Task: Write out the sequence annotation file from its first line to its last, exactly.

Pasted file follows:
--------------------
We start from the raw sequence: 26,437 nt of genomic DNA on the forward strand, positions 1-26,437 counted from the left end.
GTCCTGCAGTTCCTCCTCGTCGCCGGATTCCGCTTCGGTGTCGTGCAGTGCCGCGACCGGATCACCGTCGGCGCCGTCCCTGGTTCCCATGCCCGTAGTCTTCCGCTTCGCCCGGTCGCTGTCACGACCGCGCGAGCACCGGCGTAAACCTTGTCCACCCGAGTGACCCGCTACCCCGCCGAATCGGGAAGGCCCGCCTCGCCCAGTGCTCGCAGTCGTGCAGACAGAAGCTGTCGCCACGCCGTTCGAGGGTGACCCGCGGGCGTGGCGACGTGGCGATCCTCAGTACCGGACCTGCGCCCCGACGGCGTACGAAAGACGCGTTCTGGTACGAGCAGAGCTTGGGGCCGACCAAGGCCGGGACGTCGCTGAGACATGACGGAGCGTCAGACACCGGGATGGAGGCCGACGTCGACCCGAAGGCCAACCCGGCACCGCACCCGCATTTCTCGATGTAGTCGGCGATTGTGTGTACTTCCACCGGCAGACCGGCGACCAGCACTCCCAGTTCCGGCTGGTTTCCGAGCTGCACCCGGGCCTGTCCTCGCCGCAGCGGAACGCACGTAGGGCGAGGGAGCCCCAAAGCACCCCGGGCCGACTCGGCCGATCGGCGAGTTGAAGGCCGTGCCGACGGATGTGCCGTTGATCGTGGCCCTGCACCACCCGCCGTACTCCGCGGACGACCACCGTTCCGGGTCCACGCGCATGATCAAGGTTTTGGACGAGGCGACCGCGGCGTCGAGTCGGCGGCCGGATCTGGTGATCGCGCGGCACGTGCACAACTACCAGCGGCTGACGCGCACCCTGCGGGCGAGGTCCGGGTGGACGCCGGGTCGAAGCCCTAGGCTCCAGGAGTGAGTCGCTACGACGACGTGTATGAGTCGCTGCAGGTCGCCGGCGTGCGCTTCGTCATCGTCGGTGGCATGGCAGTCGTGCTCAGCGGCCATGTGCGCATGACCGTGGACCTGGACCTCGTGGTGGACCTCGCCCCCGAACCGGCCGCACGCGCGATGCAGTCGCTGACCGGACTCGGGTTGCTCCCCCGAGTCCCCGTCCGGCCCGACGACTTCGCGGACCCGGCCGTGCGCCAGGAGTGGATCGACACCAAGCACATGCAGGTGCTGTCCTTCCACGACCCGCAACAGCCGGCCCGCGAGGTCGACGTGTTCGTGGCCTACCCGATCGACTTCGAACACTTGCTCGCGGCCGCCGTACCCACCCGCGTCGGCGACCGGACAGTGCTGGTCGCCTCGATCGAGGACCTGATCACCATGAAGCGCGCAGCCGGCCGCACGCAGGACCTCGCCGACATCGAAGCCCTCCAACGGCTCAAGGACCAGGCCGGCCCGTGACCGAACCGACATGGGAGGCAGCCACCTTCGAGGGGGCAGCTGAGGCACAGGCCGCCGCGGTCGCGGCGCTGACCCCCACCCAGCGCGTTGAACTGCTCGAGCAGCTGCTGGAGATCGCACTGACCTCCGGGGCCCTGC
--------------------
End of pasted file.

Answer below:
We start from the raw sequence: 26,437 nt of genomic DNA on the forward strand, positions 1-26,437 counted from the left end.
GTCCTGCAGTTCCTCCTCGTCGCCGGATTCCGCTTCGGTGTCGTGCAGTGCCGCGACCGGATCACCGTCGGCGCCGTCCCTGGTTCCCATGCCCGTAGTCTTCCGCTTCGCCCGGTCGCTGTCACGACCGCGCGAGCACCGGCGTAAACCTTGTCCACCCGAGTGACCCGCTACCCCGCCGAATCGGGAAGGCCCGCCTCGCCCAGTGCTCGCAGTCGTGCAGACAGAAGCTGTCGCCACGCCGTTCGAGGGTGACCCGCGGGCGTGGCGACGTGGCGATCCTCAGTACCGGACCTGCGCCCCGACGGCGTACGAAAGACGCGTTCTGGTACGAGCAGAGCTTGGGGCCGACCAAGGCCGGGACGTCGCTGAGACATGACGGAGCGTCAGACACCGGGATGGAGGCCGACGTCGACCCGAAGGCCAACCCGGCACCGCACCCGCATTTCTCGATGTAGTCGGCGATTGTGTGTACTTCCACCGGCAGACCGGCGACCAGCACTCCCAGTTCCGGCTGGTTTCCGAGCTGCACCCGGGCCTGTCCTCGCCGCAGCGGAACGCACGTAGGGCGAGGGAGCCCCAAAGCACCCCGGGCCGACTCGGCCGATCGGCGAGTTGAAGGCCGTGCCGACGGATGTGCCGTTGATCGTGGCCCTGCACCACCCGCCGTACTCCGCGGACGACCACCGTTCCGGGTCCACGCGCATGATCAAGGTTTTGGACGAGGCGACCGCGGCGTCGAGTCGGCGGCCGGATCTGGTGATCGCGCGGCACGTGCACAACTACCAGCGGCTGACGCGCACCCTGCGGGCGAGGTCCGGGTGGACGCCGGGTCGAAGCCCTAGGCTCCAGGAGTGAGTCGCTACGACGACGTGTATGAGTCGCTGCAGGTCGCCGGCGTGCGCTTCGTCATCGTCGGTGGCATGGCAGTCGTGCTCAGCGGCCATGTGCGCATGACCGTGGACCTGGACCTCGTGGTGGACCTCGCCCCCGAACCGGCCGCACGCGCGATGCAGTCGCTGACCGGACTCGGGTTGCTCCCCCGAGTCCCCGTCCGGCCCGACGACTTCGCGGACCCGGCCGTGCGCCAGGAGTGGATCGACACCAAGCACATGCAGGTGCTGTCCTTCCACGACCCGCAACAGCCGGCCCGCGAGGTCGACGTGTTCGTGGCCTACCCGATCGACTTCGAACACTTGCTCGCGGCCGCCGTACCCACCCGCGTCGGCGACCGGACAGTGCTGGTCGCCTCGATCGAGGACCTGATCACCATGAAGCGCGCAGCCGGCCGCACGCAGGACCTCGCCGACATCGAAGCCCTCCAACGGCTCAAGGACCAGGCCGGCCCGTGACCGAACCGACATGGGAGGCAGCCACCTTCGAGGGGGCAGCTGAGGCACAGGCCGCCGCGGTCGCGGCGCTGACCCCCACCCAGCGCGTTGAACTGCTCGAGCAGCTGCTGGAGATCGCACTGACCTCCGGGGCCCTGC